# Analyzing a function

I am having a problem with the following function:

$f(x)=\sin^2(x)-\cos(3x)$

I need to examine the sign of $f'(x)$

I noticed that f is $2\pi$-periodic, therefore we need to analyze f(x) on $[0;2\pi]$

In addition to that $f(x)=-4\cos^3(x)-\cos^2(x)+3\cos(x)+1$

Hence $\forall x \in ]0;2\pi[, f'(x)=(-12\cos^2(x)-2\cos(x)+3)(-\sin(x))$

Let us solve $f'(x)=0$

We have $\forall x \in ]0;2\pi[ -\sin(x)=0 \Leftrightarrow x=\pi$

For the second equation, I know that there are two solution on $]0;2\pi[$ (since I visualized it on the graph), but I am unable to determine them by calculuation.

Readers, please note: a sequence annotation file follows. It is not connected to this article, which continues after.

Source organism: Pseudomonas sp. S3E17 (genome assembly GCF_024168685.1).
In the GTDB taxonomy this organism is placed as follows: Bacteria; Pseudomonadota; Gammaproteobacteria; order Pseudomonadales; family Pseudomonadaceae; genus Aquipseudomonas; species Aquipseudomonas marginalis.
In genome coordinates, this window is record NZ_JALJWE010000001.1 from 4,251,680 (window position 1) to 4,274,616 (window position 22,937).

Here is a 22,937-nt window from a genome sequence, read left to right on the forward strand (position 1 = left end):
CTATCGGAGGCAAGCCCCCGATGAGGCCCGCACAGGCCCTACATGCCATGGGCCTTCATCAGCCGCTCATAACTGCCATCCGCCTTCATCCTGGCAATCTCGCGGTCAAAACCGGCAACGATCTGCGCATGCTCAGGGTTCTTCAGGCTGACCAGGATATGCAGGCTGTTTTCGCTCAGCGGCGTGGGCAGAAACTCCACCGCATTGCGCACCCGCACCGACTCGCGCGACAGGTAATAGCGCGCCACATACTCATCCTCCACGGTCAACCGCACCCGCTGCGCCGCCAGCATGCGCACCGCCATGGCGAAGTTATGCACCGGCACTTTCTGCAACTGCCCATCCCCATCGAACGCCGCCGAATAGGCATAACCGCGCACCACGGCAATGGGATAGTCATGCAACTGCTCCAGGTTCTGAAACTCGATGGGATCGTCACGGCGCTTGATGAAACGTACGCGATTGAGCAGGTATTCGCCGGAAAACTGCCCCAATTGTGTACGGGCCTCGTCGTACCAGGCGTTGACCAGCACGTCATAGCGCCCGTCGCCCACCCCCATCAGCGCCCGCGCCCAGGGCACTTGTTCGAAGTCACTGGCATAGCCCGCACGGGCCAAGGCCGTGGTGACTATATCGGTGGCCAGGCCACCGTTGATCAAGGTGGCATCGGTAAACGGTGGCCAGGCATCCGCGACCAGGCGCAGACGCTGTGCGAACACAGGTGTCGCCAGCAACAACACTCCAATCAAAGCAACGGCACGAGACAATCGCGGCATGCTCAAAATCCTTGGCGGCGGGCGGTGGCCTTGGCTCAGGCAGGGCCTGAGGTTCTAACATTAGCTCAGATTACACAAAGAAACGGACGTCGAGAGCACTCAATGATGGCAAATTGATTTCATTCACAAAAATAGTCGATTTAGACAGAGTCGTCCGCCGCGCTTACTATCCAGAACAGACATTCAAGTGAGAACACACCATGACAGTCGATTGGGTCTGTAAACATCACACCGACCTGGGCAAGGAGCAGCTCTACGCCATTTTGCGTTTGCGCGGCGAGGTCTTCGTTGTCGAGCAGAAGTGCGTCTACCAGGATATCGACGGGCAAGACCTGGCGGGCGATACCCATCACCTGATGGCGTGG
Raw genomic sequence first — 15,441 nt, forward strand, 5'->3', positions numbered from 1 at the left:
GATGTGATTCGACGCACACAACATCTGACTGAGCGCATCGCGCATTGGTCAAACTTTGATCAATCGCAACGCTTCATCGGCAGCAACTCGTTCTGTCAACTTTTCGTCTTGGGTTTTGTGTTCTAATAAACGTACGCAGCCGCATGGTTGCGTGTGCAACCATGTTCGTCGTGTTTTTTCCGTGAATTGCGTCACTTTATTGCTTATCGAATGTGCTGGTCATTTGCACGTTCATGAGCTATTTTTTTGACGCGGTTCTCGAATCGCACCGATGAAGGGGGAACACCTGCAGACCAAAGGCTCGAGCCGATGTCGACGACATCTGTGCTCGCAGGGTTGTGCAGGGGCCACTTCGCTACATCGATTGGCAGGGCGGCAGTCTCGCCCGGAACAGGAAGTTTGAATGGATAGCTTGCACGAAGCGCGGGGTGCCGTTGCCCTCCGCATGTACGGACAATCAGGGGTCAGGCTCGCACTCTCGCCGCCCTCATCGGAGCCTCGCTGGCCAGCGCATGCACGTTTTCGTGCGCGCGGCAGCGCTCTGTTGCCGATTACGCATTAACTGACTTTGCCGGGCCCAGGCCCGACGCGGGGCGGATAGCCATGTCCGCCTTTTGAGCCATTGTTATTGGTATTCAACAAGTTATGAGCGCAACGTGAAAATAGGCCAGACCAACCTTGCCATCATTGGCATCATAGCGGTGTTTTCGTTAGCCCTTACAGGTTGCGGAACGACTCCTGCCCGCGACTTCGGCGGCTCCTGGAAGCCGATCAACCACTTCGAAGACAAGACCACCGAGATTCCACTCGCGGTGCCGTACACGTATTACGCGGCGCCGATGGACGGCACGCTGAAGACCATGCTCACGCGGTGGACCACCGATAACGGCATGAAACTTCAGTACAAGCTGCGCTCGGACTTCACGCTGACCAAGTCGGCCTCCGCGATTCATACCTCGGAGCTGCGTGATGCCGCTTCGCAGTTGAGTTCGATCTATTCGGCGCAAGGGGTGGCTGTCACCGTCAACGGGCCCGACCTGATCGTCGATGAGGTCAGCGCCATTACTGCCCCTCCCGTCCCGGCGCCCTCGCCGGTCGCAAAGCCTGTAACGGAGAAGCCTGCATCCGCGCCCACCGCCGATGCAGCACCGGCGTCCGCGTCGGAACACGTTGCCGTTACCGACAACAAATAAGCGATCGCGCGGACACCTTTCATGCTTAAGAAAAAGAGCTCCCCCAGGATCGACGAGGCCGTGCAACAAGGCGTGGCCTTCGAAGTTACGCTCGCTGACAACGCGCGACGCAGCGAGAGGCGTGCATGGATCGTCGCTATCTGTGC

Thank you in advance

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You forgot to decrement the power of the $\cos^3x$ term. Once you fix that, you should have a quadratic you can solve for $\cos x$.
I have a question. I determined the 3 out of 5 zeros of $]0;2\pi[$ which are: $\pi$; $Arccos(\frac{-1-\sqrt{37}}{12})$ and $Arccos(\frac{\sqrt{37}-1 }{12})$ However there still exists 2 more which I am unable to determine. In addition to that I know that f' is $\pi$-periodic – user43418 Oct 29 '12 at 16:26
@user43418 $\cos(2\pi-x)=\cos(-x)=\cos x$. Is this what you're looking for? – Mike Oct 29 '12 at 18:05
\begin{align} f'(x)&=2 \cos x\sin x +3 \sin (3x) = 2 \cos x \sin x +3 (3 \sin x - 4 \sin^3 x) \\ &= \sin x \left( 2 \cos x + 9 -12 \sin^2 x \right) = \sin x \left( 2 \cos x + 9 -12 (1-\cos^2 x) \right) \end{align} so that you have $\sin x=0$ and $12 \cos^2 +2 \cos x -3=0$.